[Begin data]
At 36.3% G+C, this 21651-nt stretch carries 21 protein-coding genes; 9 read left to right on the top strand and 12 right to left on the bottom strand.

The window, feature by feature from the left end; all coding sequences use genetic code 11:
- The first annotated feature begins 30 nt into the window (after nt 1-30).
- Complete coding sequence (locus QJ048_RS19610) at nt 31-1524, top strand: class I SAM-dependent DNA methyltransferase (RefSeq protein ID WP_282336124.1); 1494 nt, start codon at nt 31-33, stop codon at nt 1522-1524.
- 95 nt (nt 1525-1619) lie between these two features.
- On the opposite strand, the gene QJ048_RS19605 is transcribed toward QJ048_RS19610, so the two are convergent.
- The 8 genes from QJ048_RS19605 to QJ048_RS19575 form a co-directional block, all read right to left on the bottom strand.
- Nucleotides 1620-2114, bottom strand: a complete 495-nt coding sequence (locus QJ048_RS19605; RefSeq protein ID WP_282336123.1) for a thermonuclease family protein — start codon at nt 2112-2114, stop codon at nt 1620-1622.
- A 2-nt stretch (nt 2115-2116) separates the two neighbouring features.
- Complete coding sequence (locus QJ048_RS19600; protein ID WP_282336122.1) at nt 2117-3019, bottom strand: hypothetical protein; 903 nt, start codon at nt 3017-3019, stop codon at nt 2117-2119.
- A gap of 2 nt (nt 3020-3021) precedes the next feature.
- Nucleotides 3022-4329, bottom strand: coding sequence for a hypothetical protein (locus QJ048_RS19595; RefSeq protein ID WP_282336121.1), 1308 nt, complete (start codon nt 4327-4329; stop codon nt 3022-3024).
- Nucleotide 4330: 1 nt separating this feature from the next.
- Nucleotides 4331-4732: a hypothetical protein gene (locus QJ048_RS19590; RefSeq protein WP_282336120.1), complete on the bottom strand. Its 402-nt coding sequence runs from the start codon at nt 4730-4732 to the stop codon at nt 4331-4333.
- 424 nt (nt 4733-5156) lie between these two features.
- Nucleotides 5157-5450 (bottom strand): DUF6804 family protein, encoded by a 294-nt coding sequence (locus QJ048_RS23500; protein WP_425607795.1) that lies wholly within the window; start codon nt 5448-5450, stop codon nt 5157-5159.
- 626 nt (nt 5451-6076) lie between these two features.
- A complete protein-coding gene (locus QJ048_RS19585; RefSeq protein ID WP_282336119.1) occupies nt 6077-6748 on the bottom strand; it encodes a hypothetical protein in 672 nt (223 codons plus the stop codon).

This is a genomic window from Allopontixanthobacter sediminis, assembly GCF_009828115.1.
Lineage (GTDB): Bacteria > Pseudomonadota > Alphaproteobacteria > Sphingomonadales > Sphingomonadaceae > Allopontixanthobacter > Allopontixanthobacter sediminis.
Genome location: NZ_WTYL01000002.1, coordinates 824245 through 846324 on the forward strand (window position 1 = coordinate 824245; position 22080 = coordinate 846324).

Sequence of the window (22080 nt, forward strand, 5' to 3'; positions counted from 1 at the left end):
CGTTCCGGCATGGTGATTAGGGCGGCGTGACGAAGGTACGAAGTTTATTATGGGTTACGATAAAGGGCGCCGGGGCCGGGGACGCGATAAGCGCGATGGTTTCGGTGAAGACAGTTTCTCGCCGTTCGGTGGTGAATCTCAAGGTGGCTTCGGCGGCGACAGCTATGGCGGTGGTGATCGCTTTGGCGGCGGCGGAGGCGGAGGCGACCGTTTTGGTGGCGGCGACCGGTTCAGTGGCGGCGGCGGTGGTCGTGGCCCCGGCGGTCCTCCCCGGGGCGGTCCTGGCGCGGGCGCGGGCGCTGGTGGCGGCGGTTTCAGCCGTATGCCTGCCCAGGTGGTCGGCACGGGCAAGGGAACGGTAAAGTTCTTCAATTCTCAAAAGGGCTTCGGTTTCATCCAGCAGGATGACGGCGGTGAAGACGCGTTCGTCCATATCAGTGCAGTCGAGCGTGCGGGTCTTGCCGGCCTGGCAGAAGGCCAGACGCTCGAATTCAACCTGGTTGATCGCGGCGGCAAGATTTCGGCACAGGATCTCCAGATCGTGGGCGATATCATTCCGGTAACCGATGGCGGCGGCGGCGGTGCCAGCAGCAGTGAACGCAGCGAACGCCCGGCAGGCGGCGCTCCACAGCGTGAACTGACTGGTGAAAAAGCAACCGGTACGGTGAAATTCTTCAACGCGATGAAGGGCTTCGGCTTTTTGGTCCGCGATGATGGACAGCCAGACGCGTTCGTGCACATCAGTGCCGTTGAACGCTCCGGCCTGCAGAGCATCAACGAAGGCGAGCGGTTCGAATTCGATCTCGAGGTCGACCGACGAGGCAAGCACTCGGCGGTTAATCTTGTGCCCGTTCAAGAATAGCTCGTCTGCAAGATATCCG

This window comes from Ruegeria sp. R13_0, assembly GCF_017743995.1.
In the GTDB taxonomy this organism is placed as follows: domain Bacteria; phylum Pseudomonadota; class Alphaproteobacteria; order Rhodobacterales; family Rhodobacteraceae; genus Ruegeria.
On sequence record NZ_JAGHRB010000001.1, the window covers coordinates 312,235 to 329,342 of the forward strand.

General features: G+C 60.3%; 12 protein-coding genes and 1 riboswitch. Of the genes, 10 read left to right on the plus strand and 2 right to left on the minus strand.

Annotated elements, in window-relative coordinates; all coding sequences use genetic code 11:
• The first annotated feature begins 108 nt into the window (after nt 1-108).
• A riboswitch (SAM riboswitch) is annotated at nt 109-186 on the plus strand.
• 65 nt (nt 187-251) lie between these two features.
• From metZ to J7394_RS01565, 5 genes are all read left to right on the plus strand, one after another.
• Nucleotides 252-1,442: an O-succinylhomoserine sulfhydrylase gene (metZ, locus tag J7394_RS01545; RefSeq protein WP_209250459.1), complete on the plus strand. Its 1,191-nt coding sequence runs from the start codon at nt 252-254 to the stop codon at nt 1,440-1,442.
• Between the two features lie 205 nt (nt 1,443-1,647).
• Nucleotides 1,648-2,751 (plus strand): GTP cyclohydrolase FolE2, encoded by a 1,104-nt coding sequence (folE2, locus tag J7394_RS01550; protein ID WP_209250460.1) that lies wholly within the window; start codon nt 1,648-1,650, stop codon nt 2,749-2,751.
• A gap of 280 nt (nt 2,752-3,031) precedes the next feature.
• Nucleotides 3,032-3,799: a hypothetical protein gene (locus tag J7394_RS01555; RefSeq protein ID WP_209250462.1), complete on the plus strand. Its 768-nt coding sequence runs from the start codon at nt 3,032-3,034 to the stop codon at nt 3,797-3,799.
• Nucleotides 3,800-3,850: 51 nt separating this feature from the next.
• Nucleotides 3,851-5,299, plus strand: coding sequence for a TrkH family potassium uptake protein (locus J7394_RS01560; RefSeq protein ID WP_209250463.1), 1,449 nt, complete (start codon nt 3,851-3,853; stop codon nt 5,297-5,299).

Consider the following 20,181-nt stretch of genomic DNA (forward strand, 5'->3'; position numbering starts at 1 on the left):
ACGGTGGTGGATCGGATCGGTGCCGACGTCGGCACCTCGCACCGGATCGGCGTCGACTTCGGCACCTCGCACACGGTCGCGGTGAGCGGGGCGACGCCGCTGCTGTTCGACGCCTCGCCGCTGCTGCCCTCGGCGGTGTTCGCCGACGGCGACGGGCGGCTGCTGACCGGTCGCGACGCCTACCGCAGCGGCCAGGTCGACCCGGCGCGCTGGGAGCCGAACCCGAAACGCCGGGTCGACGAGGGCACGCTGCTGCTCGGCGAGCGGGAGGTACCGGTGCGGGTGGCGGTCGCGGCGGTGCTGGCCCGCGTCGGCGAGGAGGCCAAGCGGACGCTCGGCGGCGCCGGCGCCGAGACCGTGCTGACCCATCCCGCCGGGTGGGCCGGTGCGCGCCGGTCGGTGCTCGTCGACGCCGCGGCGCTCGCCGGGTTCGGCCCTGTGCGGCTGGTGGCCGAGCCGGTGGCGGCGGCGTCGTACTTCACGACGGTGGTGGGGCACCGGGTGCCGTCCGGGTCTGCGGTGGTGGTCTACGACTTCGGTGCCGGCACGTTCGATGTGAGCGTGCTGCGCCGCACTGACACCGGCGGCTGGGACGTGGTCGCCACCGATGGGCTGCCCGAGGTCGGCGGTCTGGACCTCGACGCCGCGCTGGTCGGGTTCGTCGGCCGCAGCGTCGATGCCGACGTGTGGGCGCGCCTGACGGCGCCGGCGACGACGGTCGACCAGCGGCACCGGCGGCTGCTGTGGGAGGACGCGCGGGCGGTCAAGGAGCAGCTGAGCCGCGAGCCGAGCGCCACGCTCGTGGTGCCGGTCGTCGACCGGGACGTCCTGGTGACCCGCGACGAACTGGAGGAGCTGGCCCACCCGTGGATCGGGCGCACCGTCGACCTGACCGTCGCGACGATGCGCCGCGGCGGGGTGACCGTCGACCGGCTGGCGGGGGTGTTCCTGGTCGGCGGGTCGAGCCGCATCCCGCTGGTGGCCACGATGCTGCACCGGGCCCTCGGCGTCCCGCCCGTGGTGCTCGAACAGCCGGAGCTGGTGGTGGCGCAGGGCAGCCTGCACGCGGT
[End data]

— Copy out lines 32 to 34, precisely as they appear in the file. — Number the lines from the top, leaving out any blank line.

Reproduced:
• From metZ to J7394_RS01565, 5 genes are all read left to right on the plus strand, one after another.
• Nucleotides 252-1,442: an O-succinylhomoserine sulfhydrylase gene (metZ, locus tag J7394_RS01545; RefSeq protein WP_209250459.1), complete on the plus strand. Its 1,191-nt coding sequence runs from the start codon at nt 252-254 to the stop codon at nt 1,440-1,442.
• Between the two features lie 205 nt (nt 1,443-1,647).